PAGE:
What happens when a bakery employee hurts his ankle while lifting a 50-pound bag of flour? In some cases, he might miss a week or two of work. But in the case of “Jerry,” he shifts to a job that allows him to stay at work, off his ankle, and decorate cakes until he’s healthy enough to go back to his regular position.

“Jerry” is a character in a new Washington State Department of Labor and Industries TV spot. The ad promotes the agency’s new Stay at Work program, which pays employers up to half of an injured worker’s base wages. In exchange, the employee gets to stay on the job doing physically easier duties until the injury heals.

The question is whether employers will buy into the concept. That’s something the Washington State University College of Nursing will help determine. Labor and Industries’ Safety and Health Investment Project (SHIP) has awarded a grant to the college to survey employers’ thoughts about the barriers to bringing back recovering workers.

“Sometimes companies resist when people want to come back early to work after an injury because they want their employee to return at 100 percent capacity,” said WSU assistant nursing professor Denise Smart, a member of the team that will develop the survey. “But studies have shown that it’s best for employees to get back as soon as possible to stay away from depression and those other negative feelings that can develop when you’re away from work.”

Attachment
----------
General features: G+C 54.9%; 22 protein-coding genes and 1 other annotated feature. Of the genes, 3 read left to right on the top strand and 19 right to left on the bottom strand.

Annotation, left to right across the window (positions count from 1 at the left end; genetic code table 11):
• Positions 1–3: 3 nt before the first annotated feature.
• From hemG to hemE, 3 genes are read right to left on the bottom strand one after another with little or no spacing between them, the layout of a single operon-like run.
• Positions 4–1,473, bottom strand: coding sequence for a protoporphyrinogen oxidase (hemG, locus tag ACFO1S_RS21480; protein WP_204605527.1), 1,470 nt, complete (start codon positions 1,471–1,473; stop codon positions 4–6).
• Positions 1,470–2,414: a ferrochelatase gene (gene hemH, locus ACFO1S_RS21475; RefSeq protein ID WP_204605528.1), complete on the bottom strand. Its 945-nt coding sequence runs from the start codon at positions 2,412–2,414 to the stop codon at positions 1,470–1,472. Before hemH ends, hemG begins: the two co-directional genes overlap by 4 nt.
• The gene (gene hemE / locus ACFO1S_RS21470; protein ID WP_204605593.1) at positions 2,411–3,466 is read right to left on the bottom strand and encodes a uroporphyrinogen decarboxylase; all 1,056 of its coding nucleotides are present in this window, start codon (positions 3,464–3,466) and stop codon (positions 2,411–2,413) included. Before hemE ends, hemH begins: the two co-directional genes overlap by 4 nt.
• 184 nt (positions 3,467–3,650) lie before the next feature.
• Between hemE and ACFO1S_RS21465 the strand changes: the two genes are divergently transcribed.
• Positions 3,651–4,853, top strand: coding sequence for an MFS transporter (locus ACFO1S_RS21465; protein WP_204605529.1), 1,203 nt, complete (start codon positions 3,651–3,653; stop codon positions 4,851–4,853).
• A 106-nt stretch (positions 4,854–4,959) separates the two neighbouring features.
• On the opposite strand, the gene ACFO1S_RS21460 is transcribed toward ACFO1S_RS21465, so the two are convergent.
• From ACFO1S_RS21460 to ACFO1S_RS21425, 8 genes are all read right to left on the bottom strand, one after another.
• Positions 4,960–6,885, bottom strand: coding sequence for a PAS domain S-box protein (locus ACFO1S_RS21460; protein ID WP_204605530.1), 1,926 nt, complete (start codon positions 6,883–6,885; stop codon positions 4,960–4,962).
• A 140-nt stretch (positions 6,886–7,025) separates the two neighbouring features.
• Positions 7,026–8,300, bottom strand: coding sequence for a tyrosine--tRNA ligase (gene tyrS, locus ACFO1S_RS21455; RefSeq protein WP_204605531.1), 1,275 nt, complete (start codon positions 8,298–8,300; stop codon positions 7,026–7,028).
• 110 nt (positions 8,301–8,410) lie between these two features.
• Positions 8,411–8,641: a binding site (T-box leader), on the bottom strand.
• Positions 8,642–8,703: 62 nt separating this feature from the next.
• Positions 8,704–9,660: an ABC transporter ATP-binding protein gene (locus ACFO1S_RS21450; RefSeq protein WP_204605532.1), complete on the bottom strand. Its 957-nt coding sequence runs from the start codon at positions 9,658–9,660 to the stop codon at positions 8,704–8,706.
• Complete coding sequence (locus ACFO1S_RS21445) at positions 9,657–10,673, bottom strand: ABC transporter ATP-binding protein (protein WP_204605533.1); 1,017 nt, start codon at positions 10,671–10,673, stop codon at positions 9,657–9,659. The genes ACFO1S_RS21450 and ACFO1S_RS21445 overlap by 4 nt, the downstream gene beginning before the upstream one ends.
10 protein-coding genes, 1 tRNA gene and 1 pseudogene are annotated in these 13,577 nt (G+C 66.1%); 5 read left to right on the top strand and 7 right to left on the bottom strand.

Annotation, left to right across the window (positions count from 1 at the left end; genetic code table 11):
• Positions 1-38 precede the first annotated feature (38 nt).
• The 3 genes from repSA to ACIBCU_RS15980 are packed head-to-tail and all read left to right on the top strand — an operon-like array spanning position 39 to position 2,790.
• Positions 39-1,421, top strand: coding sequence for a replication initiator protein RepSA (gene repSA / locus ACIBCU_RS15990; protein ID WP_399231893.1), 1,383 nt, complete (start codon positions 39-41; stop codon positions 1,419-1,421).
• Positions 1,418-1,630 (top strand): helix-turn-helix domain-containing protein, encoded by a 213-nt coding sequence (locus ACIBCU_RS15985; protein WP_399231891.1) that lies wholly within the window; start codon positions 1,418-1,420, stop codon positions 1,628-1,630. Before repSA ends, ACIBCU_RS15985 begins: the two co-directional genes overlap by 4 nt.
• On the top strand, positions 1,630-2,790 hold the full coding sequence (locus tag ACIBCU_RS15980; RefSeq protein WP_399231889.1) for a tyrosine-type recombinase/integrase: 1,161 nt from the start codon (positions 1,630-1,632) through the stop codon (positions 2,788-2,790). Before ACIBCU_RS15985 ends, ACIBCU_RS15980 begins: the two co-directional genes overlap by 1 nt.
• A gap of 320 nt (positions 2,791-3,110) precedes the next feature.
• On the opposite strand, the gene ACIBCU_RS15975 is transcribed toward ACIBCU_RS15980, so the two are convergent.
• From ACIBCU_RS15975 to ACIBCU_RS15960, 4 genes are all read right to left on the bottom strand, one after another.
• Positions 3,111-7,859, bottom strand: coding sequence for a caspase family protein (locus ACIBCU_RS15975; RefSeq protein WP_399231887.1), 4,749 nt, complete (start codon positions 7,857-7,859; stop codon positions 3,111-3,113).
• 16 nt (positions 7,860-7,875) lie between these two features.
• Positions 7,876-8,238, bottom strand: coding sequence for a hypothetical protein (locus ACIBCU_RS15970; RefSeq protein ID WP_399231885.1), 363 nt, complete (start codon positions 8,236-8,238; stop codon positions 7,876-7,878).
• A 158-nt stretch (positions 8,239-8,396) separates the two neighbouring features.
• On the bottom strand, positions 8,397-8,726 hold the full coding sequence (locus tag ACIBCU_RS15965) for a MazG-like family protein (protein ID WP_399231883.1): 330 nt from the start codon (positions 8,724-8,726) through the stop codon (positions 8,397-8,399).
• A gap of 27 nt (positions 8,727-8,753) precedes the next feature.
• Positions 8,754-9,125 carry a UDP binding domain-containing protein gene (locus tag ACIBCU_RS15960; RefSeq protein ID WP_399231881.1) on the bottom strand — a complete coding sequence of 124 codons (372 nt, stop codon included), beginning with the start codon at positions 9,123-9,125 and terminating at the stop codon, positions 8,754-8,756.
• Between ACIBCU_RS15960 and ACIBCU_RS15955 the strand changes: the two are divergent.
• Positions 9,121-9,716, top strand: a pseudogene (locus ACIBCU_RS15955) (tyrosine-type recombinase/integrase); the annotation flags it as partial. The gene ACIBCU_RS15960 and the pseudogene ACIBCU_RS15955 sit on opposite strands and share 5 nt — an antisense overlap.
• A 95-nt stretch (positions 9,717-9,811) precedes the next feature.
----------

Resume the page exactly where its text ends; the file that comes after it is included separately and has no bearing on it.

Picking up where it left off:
SHIP has awarded the university a $138,225 grant during the next year.

Smart’s interdisciplinary team includes clinical assistant nursing professor Melody Rasmor at WSU Vancouver, occupational health nurse Susan Kent at Spokane’s Valley Hospital and retired occupational therapist Marilyn Wright.

In addition to the survey, Smart says the team will create an assessment kit that will help companies determine the types of jobs that are appropriate for employees recovering from injuries.

Two other members of the team, Jerry Reynolds and Matthew Blythe from the College of Nursing, will produce a video that companies can show new employees about the benefits of staying at work after an injury.

Oringinally published by By Doug Nadvornick, WSU Spokane.